Destitution Day arrived June 7th. The new D-Day is a tool of Social Planning Toronto designed to help Canada’s largest, richest, busiest city understand where it is at regarding poverty. Put simply, this is the day a single person collecting social assistance runs out of money. So, no, in case you were wondering Destitution Day is not generating a lot of happy talk or positive feeling. The statistics about poverty contained in the report are pretty distressing. It is said that nearly all the wards of the city contain the equivalent of a small town living in poverty, even the one’s with the highest incomes. And yes, the suburbs are well represented.
Twinned with Pittsburgh, Pennsylvania for a shared heritage of steel making, the Canadian city of Hamilton, Ontario also grapples with the kinds of changes many cities in North America are facing. In the piece linked below, a Hamilton blogger and transit acitivist relates the issues of suburban change and decline to his city of just over 500,000 people at the western end of Lake Ontario. It’ll be interesting to compare how post-industrial Hamilton evolves in comparison to Toronto, the sprawling super-suburbanized mega city to the east. Whatever path Hamilton follows will be instructive to the whole region, both sides of the border.
We may be on the edge of an epochal migration Raise The Hammer
Descriptions of where suburbia is at call forth questions about its future. Some of the predictions of where it’s all going for suburbia are dire indeed. In a world of capital and energy problems the growth of suburbia is safely described as over. Does that mean we are looking at decay and contraction or adaptation? Is it possible that we’ll see an element of scrapping, reclaiming and recycling of the very fabric of suburbia? Maybe. There’s hundreds of thousands of tons, nay millions of tons, of everything from wood to asphalt to aluminium and copper out there. If it is deployed in a built environment that increasingly is either unsustainable or simply doesn’t meet human needs what will happen to it? Humans are inventive critters so we’ll probably see all three: adaptation, contraction and physical reclamation of useful materials.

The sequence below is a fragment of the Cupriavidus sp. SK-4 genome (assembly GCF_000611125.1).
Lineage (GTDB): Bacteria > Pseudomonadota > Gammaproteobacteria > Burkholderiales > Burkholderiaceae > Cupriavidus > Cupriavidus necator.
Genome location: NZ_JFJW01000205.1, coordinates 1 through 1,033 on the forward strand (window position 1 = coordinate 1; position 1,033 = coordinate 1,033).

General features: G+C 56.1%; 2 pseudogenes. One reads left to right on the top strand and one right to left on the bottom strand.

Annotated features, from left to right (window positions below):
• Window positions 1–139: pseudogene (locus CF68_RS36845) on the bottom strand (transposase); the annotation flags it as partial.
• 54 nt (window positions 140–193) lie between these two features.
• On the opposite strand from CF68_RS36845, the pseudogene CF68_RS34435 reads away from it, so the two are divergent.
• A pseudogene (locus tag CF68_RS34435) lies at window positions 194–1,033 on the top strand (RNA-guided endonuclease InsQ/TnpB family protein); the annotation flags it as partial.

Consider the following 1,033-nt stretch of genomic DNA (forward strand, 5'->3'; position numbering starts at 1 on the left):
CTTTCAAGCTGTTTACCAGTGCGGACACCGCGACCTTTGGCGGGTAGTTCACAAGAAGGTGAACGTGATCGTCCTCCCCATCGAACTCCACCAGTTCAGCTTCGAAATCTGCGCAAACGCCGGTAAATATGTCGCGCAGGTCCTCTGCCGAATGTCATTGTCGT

With that in mind we’d like you to meet two guys already at it. Kenny Chumsky of New Jersey and a Canadian in southern Ontario named Jack-the-Scrapper. These dudes troll the suburbs garbage picking and scrapping. They live off the consumer insanity of suburbia but could easily have their way with the very bones and flesh of it without much difficulty we imagine. Kenny has a charming New Jersey accent and looks a little worse for wear, he doesn’t even don work gloves as he demolishes everything from TV sets to swing sets. Jack is younger and could easily be a comedian with his own reality show. He’s almost as funny as the Chief Publisher here at suburban-poverty.com. Jack doesn’t look half as rough as Kenny, …must be all that socialist public health care forced on him by his vile government. Either way, these two men are out there on the edge, testing the future one discarded cast aluminium barbecue at a time.